Goal weighs the burden and opportunities that await the former Barcelona boss as he prepares to take over from Heynckes at Bayern Munich
By Nana Frimpong
When one who guided a club to every major title available in a particular season of football and added eight more in three seasons that followed decides to take a year’s break from the sport only to return with the objective of managing an outfit enjoying as purple a patch as there is, you are inclined to question one thing only: Motive.
Pep Guardiola left his job at Spain’s Barcelona - the managerial world’s most coveted at the time of his exit - and is set to resume coaching practice with Bayern Munich, a side regarded by most as representing the European game’s gold standard at present. Now, that is a right only entitled someone really good at what he does and, really, few have reason to doubt the genius of Guardiola now, in view of what remains of the legacy he left behind in Catalunya nearly 12 months ago.
To be sure, Barca have not deteriorated very much since their trainer of four seasons departed. But they have not remained the same, either, judging by the fact that under the care of two of Guardiola’s former subordinates - first Tito Vilanova, and in his cancer-induced absence, Jordi Roura - the Blaugrana contrived to lose twice in the space of a week to rivals Real Madrid and have won just once in six Uefa Champions League games. In the course of that undesirable streak, they have been beaten 2-0 at AC Milan and got thumped 7-0 by Bayern Munich over two legs, none of which would have been considered even remotely thinkable to many in the era of the Santpedor-born.
Thus that much - about Guardiola’s quality - has been established; he is indeed good enough for Bayern. The one thing he probably lacks yet through no fault of his is that identified earlier, courtesy the incredible work being done by the outgoing Juup Heynckes that could see Bayern end the season with a treble of silverware: motive, yes.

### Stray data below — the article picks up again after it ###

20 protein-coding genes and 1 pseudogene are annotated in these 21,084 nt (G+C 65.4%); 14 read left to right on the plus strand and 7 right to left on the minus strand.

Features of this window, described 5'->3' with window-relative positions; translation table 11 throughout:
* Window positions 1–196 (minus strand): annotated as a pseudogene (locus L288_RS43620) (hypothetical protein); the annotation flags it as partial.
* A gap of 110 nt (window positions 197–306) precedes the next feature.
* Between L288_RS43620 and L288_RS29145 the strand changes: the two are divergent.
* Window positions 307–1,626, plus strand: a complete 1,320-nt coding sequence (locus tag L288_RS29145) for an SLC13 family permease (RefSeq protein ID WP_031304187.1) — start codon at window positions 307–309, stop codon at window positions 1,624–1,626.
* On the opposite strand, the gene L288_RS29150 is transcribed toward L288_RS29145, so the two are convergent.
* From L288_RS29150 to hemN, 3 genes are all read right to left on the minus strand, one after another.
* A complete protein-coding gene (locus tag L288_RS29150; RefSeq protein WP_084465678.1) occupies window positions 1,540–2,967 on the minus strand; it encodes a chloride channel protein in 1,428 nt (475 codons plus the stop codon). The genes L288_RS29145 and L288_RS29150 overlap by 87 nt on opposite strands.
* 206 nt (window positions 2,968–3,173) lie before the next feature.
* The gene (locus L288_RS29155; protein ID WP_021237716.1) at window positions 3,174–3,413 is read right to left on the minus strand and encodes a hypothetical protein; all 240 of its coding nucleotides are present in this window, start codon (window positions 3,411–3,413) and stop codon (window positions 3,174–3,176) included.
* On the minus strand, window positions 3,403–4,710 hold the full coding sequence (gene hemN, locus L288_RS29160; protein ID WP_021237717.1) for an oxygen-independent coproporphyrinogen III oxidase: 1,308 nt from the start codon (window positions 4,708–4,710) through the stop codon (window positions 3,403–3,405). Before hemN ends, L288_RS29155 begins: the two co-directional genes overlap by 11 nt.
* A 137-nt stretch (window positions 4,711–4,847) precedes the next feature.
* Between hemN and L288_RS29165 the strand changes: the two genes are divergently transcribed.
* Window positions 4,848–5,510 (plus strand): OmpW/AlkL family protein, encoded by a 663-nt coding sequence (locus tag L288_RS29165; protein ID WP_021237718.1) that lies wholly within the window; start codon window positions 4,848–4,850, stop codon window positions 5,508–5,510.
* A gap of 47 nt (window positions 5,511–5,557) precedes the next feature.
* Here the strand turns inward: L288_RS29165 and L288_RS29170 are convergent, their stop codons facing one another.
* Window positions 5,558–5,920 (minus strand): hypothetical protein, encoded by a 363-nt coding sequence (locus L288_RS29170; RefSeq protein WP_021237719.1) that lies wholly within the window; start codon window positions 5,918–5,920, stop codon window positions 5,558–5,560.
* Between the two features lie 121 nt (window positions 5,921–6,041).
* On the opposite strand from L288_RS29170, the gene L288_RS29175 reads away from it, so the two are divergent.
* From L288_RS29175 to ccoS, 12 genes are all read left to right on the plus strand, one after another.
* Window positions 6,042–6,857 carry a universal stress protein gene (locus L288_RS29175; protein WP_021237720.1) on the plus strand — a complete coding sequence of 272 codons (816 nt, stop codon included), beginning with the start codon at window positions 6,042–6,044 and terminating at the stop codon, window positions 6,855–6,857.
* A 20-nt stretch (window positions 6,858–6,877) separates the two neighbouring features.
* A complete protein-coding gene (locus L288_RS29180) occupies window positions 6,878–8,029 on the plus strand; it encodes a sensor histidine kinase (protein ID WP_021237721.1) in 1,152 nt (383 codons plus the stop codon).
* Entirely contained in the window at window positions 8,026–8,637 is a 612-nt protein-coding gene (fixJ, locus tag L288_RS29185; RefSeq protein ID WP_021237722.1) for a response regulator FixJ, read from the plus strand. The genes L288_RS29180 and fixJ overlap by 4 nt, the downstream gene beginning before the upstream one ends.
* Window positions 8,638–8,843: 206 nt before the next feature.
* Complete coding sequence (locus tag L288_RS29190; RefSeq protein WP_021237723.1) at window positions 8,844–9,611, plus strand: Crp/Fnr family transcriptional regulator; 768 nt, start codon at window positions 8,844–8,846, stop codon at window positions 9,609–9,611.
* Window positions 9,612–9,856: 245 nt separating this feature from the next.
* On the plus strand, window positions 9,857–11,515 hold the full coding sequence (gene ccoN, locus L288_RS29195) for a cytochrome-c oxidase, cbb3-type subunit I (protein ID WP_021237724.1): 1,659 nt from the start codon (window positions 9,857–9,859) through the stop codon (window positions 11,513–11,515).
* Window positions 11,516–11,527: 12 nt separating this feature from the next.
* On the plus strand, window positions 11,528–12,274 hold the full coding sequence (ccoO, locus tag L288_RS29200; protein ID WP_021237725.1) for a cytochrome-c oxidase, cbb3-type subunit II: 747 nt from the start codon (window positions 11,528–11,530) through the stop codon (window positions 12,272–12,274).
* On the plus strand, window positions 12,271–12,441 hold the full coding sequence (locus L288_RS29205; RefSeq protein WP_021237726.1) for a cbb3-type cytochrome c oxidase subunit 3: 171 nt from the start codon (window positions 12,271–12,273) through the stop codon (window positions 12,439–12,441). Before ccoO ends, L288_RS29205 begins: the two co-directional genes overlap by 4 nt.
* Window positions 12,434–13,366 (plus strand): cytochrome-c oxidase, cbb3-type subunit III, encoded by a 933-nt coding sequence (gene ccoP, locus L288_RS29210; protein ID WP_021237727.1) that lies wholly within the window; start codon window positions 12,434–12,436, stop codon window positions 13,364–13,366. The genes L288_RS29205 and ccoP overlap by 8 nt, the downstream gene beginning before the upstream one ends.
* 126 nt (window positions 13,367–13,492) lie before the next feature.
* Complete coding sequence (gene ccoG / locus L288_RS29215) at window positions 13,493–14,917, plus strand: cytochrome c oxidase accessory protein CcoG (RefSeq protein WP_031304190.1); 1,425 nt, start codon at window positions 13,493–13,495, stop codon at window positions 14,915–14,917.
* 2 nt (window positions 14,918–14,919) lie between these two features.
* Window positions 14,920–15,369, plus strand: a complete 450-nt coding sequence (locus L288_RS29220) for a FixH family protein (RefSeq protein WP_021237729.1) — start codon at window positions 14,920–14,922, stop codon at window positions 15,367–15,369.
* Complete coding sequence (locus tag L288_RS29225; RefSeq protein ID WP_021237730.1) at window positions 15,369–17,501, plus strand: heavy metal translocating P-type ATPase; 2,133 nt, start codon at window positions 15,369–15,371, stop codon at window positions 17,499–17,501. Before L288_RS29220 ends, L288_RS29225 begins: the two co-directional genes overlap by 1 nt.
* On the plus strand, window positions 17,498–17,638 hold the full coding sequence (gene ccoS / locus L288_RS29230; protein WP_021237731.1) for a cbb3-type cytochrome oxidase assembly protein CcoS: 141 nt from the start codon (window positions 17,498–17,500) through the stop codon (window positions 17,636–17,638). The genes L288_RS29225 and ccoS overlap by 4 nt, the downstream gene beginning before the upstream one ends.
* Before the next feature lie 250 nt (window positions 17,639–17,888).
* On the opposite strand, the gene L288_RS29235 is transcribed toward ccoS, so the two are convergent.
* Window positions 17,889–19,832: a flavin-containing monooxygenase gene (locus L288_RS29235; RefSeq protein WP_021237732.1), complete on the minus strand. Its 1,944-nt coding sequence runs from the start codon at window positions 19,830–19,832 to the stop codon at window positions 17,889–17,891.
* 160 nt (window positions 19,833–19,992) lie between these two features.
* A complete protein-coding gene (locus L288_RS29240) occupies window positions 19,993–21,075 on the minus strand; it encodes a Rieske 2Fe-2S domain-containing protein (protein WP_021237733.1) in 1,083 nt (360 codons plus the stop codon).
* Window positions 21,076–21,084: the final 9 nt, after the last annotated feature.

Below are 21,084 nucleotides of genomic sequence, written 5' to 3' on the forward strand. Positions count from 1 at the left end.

BEHIND THE THREAT | Klopp plotted the threat to Bayern's monopoly with much intelligence
Now, though, he has found one and, quite incidentally, it is being screamed at him in bright yellow hue from the camp of Bayern’s biggest domestic rivals at present, Borussia Dortmund. Die Schwarzgelben have indeed proved a handful for Bayern in recent seasons, utterly dominating them on- and off-the-pitch in the last two and trailing them by a yard or so in the current campaign. And for all the talent Dortmund have possessed in their squad in that period, much of the credit is due their bespectacled, blond manager, Jurgen Klopp, the man who has plotted the threat to Bayern's monopoly with much intelligence and meticulousness. The 45-year-old has displayed a degree of tactical nous, man-management skills and ambition that belies his age and that has seen him best some of the game's finest managers in the last few months, with the scalps of Roberto Mancini, Luis van Gaal, Heynckes, Manuel Pellegrini, even Jose Mourinho all ranking among his souvenirs.
Steadily yet surely, he has succeeded in guiding Dortmund to only their second Uefa Champions League final, placing his side in good stead to claim what would be their first continental conquest since 1997 when they play Bayern at Wembley on May 25. In Klopp, Guardiola must surely observe himself, everything he once was, and probably still is. Only that it isn't an exact reflection he might see. Klopp actually represents all Pep is thought not to be as well and bears traits that appear reminiscent of Mourinho, the nemesis Guardiola had to contend with while in Spain: calculated, ebullient, witty, cerebral, brasher than most and, yes, with a decent mop of hair.
And so Guardiola, when he does join Bayern in the summer, would either salivate -or shrink- at the prospect of crossing swords with a rival every bit as threatening as his last, providing one small reason to remain on his toes, even as he relaxes into the smooth rocking-chair that awaits him as coach of this Bayern team. So much for motive.